• Intestinal blockages, such as tumors or anatomic problems
  • Metabolic and genetic conditions, such as diabetes
  • Hormonal disorders, such as hypothyroidism
  • Neurologic disorders or injuries (affecting the brain and spine)
  • Changes in life or daily routines, such as pregnancy, travel, change of medications, or change of diet
  • Previous abdominal surgeries
  • Mood disorders such as depression and anxiety

For younger children, stool withholding during potty training can cause chronic constipation.

Symptoms of Constipation

Constipation involves symptoms that can be similar to those of other, more serious conditions. Patients should see their doctor if they experience constipation with any of these symptoms:

  • Blood in the stool or bleeding from the rectum
  • Constant abdominal pain
  • Fever
  • Lower back pain
  • Unexplained weight loss
  • Vomiting
  • Decreased appetite and/or early satiety with associated change in bowel habits
  • Leakage of stool in underwear

Constipation in Children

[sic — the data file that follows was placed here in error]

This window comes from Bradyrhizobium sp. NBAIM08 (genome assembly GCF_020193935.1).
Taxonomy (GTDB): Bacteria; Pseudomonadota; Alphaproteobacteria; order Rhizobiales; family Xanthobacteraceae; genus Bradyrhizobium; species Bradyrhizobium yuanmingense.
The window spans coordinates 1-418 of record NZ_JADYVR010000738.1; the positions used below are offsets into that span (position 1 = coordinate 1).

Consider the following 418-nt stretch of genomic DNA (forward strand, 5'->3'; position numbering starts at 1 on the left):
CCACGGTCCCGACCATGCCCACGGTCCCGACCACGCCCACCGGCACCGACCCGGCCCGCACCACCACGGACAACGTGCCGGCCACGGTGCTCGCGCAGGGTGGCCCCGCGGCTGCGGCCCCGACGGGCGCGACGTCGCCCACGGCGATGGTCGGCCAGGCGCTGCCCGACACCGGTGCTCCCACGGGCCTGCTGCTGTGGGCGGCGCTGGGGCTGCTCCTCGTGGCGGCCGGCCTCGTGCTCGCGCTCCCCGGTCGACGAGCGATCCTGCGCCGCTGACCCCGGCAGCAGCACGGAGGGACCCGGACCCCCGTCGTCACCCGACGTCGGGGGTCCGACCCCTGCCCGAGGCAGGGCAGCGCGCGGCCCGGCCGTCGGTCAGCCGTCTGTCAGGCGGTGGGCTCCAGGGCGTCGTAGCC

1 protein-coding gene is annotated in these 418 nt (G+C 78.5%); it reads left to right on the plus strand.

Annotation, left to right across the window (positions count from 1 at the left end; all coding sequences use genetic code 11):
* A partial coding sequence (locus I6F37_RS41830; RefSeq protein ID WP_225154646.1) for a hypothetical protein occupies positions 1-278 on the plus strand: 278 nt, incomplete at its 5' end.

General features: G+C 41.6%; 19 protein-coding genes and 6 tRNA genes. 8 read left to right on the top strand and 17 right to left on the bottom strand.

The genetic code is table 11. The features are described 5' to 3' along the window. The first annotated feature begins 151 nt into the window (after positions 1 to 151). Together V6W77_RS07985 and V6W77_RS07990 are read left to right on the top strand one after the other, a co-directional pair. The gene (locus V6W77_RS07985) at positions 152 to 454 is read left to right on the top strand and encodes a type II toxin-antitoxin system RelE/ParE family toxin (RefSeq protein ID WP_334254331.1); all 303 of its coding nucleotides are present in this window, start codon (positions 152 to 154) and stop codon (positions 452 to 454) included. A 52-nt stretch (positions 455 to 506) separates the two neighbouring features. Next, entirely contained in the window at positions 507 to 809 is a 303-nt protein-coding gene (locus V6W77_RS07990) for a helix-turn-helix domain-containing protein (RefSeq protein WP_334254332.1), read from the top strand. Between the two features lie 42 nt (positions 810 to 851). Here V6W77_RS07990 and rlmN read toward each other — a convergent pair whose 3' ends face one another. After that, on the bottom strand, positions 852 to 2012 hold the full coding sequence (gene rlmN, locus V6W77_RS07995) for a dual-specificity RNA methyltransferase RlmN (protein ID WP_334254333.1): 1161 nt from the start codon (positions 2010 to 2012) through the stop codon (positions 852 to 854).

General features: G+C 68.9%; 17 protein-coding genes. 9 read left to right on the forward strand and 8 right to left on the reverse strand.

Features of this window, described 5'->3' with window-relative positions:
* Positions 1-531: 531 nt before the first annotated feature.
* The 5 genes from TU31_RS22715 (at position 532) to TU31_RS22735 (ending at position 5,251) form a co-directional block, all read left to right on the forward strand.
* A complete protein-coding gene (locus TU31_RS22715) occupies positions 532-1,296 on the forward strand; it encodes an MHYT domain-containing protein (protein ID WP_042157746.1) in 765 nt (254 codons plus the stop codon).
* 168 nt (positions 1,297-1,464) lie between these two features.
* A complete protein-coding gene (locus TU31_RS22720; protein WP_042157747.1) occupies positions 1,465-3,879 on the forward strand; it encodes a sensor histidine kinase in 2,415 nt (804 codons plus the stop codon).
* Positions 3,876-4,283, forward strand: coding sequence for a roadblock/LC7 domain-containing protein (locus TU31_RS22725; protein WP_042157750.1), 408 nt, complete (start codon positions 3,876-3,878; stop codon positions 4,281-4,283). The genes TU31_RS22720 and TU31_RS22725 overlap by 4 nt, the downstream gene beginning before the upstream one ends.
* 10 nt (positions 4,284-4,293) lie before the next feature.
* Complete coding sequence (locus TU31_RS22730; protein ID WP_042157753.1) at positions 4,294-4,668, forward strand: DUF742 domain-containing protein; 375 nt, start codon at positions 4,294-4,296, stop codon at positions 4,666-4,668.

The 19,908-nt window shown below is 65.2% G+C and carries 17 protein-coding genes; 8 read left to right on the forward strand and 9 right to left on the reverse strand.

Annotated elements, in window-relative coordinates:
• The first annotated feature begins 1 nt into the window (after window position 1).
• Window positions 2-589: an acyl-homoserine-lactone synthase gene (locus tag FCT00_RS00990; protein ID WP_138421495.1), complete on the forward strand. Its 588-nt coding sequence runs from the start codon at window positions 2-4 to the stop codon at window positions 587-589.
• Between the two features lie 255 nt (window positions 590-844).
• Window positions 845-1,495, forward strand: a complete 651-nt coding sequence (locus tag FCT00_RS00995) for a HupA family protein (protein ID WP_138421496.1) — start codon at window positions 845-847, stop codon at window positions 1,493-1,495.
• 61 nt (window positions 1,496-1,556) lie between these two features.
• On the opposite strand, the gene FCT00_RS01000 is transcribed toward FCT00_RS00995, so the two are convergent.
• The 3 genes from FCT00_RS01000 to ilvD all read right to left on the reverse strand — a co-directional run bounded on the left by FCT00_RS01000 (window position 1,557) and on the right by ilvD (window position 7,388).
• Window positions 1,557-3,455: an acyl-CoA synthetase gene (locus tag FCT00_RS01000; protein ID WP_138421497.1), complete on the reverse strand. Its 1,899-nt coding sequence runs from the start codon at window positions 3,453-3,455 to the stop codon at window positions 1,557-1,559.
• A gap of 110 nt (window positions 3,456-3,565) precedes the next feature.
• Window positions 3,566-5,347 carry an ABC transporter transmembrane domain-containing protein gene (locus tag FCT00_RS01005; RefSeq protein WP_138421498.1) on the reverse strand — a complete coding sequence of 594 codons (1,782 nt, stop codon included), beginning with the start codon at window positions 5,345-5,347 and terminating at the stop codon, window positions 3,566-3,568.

Constipation is common for children, and while it is not usually due to an underlying serious issue, it can be painful and cause parents concern.

UT Southwestern Pediatric Group’s experts in digestive health offer comprehensive care that’s not available elsewhere for children with constipation.

For example, our Bowel Management Program is the only such program in North Texas for children with simple and complex anorectal malformations, and our motility center can perform the full range of motility testing to help understand the problem.

Learn more about our Gastroenterology, Hepatology, and Nutrition Program.

Diagnosing Constipation